20. Hey Lisa,
    Great fun. England's my magical place and one of the reasons I write Regency Fiction. I studied in Oxford for a portion of my senior year of college. I studied the mysteries of Stonehenge, walked the cobblestone streets of York, visited countless cathedrals, and celebrated with friends at more than one Medieval Feast.
    What book has transported me? I'd have to say that Diana Gabaldon's Outlander series transported me like no other books I've ever read.

  21. Lisa, as I recall, he actually asked me to read the paper aloud to the class.

    As for where I'd love to go in person, there are many such places, but I would especially enjoy motoring around Scotland and Wales, my ancestors' homelands. Wouldn't I love to tell tales in a Scottish castle? 'Twould be magic.

  22. Some places that are magic to are New Orleans here in the US and England. I have been to Louisiana before but have not made it to England yet. The last book to transport me was The Potluck Club: Troubles Brewing. I love books with small town settings. Probably because i was born and raised in NYC.


  23. Catherine Palmer's, "A Kiss of Adventure," transported me to Timbuktu in Africa. I've never been there in real life.

    Susan :)

    susanjreinhardt (at) gmail (dot) com

  24. A funny story about books set in other countries.

    When I was a teen, I discovered all those lovely Mary Stewart books. I told my cousin, who had read to me incessantly when I was a child and she a teen babysitting me, about MS. She said she didn't like her. "Her books all take place in foreign countries." To which I said, "No they don't. The Ivy Tree is set in England."

    I was already such an Anglofile that I forgot that England was a foreign country.

    Nor is Canada to me. I grew up near the border and spent a great deal of time there.

    And venice? Got to get there before the sea reclaims it. So many good books set there. The Dark Palazzo by Virginia Coffman, One-Way to Venice, The Terracotta Palace... Take me back to my bookish teen years.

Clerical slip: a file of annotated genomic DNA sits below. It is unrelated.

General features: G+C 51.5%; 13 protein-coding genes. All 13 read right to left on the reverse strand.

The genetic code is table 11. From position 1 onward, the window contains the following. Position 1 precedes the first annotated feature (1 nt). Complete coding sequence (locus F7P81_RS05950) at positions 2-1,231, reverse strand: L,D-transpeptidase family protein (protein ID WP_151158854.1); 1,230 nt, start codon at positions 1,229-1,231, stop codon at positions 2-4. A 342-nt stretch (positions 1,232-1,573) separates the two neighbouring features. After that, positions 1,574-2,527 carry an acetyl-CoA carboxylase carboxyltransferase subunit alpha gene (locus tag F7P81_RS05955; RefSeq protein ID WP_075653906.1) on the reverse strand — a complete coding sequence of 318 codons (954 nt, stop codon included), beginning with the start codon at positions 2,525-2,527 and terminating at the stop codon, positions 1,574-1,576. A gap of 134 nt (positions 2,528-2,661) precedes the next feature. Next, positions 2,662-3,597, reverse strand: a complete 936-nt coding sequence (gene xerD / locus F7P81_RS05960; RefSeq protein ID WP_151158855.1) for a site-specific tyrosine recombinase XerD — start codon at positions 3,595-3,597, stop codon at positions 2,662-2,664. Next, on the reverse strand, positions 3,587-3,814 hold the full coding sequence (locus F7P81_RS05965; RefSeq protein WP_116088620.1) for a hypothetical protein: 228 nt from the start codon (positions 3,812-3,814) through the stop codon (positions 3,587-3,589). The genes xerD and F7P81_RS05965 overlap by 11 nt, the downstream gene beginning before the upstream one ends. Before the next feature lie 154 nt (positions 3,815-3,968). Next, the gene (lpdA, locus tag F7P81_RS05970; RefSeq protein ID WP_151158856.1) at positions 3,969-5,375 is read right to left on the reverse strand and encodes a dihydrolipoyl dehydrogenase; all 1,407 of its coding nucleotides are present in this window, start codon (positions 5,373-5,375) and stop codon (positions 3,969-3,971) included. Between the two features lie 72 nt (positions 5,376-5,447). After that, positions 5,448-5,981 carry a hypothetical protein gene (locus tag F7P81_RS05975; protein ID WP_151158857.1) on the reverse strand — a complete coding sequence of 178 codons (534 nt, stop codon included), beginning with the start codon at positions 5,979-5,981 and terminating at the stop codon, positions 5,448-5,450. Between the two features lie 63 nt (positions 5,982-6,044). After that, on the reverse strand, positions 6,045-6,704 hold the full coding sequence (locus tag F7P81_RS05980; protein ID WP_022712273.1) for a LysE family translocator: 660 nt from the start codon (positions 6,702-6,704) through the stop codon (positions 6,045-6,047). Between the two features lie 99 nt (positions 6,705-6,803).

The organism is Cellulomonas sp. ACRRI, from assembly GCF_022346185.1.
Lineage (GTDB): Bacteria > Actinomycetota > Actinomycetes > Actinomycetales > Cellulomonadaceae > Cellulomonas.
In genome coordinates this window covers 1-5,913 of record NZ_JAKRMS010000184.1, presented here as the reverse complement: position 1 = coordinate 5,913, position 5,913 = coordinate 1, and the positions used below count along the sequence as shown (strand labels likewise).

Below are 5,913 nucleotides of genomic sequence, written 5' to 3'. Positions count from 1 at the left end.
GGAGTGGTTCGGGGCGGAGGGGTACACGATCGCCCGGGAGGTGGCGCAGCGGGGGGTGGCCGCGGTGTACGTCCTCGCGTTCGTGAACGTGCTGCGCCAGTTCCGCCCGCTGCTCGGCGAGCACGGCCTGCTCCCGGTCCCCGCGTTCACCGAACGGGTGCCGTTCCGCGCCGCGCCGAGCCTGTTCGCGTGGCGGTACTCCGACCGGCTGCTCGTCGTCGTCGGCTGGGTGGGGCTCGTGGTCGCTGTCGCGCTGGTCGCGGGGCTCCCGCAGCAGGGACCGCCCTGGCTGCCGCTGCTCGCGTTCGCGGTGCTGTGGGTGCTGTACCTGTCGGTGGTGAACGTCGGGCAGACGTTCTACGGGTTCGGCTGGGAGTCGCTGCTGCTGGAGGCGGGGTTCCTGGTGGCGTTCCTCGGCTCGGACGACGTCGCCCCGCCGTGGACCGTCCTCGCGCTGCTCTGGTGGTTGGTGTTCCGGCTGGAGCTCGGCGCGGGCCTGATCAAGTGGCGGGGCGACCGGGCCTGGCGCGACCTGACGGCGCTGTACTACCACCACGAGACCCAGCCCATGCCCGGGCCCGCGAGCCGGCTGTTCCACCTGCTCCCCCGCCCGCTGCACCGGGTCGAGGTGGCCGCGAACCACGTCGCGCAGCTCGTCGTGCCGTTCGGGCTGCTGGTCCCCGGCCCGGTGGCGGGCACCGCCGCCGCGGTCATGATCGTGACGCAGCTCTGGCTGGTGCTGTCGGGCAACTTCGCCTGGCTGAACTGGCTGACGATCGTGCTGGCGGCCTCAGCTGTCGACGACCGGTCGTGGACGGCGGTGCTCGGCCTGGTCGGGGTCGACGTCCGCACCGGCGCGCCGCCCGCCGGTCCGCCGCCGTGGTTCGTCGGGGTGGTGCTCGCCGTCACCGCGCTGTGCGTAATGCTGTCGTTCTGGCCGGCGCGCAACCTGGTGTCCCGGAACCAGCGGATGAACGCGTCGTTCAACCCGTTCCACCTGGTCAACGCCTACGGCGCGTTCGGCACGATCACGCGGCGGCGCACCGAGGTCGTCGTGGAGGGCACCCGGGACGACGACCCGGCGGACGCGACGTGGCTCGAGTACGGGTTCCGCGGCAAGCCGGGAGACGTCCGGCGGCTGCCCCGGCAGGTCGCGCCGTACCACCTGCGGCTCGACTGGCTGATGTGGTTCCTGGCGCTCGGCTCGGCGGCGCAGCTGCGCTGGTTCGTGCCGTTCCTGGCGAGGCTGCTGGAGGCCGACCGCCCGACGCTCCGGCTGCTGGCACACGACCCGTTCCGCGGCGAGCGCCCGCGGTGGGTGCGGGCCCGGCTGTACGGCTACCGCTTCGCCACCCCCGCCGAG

25. Great post, Lisa. I didn't take my first plane trip until I was 43. So my traveling (other than living in Japan when I was little - and we went there on a ship) had been very limited up until then. So on that first plane trip, I went two places. Disneyland! My first time there, but I've been four more times since then. And Virginia. I was lucky enough to get there twice.

    And like you, one of my magic places is Williamsburg. I fell so madly in love with it. I would really like to take a two week trip for a writing retreat, and spend it in Williamsburg. Even if you don't write in the colonial era, which I don't, there is something so entrancing about it. It simply carries me away and I find it a very conducive atmosphere for writing.

    A book that really transported me was The Shape of Mercy by Susan Meissner. I was so totally swept up in both the story and the era.

  26. Susie, Williamsburg is only an hour from me. If you do your retreat, I'll come hang out.

  27. Laurie Alice what a great story, and I can so relate. I'm American by birth, but I think I'm English by cultural identity.

    Susie can more than one person come with you on your writer's trip?

    I have a great idea, why not have a writer's retreat for the Inkies and friends? I can dream anyway.

    Thanks everyone for the great comments!

  28. My magic place is Russia. And I've never been there. Chances are good that I never will, but that just increases the magic.

    Last book that transported me was A Prisoner of Versailles. I recently discovered that I have French ancestors who may have been Huguenot, so Golden's books have taken on a new dimension for me.

  29. Dina and Lisa, YES! It would be so fun for all of us to go someplace like Williamsburg and have our own writer's retreat. I'm in!

    Rachel, I also discovered Huguenot ancestors. I haven't read Golden's books yet, but they are in my TBR pile.